The sentencing Judge found that the evidence did not reach a level of satisfaction such as to conclude, as a fact, that the applicant was a part-owner of the business.  However, the applicant was an integral part of the enterprise, having personally received more than $280,000 representing the second highest money earner in the business.  The applicant managed a team of salespeople who were highly successful.  Without that level of successful salesmanship, the enterprise would not have had the ability to defraud so many citizens of so much money.
  3. [25]
    The sentencing Judge accepted that the software would work and could return profits but would not produce the returns that were marketed.  The sentencing Judge found that, whilst the applicant may not have known “why the software did not return the profits as marketed (because bookmakers obstructed the wagers) nonetheless … that you knew that the software did not perform to the level it was being marketed at.  That is, you knew that it would not return anywhere near the profits that you were indicating to potential customers as being capable of earning”.[5]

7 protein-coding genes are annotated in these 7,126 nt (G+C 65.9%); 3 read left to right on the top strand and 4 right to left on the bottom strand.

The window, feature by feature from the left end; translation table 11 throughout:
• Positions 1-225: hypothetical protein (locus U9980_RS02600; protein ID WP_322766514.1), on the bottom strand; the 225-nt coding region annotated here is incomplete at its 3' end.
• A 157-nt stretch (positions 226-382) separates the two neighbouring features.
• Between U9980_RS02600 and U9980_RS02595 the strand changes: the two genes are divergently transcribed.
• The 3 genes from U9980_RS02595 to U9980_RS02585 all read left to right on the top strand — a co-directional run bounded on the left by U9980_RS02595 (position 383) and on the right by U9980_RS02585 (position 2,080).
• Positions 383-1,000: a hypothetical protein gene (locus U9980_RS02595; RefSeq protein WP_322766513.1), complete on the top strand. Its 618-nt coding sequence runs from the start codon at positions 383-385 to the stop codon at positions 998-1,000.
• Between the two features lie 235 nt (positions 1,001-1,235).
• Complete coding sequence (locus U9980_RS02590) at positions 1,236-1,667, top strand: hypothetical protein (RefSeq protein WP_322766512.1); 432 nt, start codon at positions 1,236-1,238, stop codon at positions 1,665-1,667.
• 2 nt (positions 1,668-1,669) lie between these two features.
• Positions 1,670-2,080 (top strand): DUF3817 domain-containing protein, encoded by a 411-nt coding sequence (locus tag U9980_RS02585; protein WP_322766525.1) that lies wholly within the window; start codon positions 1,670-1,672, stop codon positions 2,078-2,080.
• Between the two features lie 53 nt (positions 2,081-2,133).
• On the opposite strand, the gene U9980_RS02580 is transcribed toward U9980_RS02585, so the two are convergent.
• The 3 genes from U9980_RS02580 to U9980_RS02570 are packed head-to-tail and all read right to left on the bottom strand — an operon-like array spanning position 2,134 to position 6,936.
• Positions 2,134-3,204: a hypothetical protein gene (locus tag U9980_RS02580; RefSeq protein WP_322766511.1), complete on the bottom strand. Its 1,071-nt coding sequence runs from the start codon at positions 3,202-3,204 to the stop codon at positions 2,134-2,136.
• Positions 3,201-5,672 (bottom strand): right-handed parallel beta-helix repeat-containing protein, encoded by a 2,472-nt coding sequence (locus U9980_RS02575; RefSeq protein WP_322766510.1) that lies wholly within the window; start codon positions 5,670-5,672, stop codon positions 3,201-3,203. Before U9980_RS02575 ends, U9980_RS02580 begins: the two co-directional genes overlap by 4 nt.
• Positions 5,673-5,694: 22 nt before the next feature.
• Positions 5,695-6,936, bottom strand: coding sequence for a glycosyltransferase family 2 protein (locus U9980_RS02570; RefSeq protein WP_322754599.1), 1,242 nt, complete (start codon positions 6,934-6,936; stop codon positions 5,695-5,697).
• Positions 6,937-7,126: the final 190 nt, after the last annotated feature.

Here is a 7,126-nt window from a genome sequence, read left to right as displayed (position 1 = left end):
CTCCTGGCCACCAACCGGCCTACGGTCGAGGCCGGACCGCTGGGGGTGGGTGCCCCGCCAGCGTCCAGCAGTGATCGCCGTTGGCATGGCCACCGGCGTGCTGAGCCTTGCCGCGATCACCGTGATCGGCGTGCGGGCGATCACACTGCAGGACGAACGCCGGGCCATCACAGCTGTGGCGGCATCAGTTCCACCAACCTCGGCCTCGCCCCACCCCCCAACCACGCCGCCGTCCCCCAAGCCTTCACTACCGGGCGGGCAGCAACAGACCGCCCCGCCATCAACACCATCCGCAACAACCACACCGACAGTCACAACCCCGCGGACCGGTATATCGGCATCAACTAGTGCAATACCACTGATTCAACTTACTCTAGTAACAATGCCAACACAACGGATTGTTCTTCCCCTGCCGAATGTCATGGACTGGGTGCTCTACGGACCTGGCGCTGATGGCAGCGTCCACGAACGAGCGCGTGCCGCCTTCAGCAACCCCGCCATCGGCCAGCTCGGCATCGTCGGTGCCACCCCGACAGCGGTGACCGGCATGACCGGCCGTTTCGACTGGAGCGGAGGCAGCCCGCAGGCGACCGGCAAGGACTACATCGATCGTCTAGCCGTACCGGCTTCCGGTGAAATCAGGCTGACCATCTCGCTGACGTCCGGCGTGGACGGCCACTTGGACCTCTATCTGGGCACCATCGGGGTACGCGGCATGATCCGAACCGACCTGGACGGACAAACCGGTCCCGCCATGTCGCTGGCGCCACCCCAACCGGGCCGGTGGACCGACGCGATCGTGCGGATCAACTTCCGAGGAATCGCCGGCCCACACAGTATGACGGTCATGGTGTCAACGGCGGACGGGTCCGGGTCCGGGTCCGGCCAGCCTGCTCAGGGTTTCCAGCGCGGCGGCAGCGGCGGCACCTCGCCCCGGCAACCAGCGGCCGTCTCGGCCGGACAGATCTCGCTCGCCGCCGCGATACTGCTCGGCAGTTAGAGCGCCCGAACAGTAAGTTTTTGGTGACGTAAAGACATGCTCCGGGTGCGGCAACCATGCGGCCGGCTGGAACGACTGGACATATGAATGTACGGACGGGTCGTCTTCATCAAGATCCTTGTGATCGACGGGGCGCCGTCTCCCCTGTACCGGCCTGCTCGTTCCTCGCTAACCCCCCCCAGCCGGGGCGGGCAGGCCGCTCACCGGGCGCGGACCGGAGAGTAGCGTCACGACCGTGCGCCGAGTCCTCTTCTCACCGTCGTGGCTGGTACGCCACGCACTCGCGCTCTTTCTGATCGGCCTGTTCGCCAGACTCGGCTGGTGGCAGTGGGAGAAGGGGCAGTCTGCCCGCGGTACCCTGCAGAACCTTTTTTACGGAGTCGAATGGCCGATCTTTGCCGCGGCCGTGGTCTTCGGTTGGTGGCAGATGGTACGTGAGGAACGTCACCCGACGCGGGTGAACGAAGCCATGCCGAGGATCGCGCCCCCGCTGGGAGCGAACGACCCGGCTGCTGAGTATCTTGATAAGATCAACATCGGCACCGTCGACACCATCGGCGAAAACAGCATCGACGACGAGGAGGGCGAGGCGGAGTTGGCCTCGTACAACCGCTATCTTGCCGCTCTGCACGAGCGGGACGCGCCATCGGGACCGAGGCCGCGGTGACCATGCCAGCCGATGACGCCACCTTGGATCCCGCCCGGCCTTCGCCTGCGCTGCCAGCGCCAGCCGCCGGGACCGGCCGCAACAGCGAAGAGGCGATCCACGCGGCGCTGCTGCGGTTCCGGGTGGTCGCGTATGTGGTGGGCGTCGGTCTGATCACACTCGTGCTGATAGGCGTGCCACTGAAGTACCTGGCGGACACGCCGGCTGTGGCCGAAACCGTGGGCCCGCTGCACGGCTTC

4. [26]
    The sentencing Judge found that there was a clear appreciation by the applicant that the brochures were each new incarnations for the trading name for the software and the business was, to a large extent, identical; that the applicant had acknowledged the danger that customers might see such identical brochures and recognise it as a scam and post such on line; that the applicant had expressed concern to sales staff that they not call existing customers; that the applicant was aware of losing potential customers; and that he understood that the selling of the software was a scam.
  5. [27]
    The sentencing Judge found, as a fact, that the applicant understood the software being sold “did not return the very significant profits that customers were led to believe” and that, in that sense “it did not function as represented for sale”.[6]
  6. [28]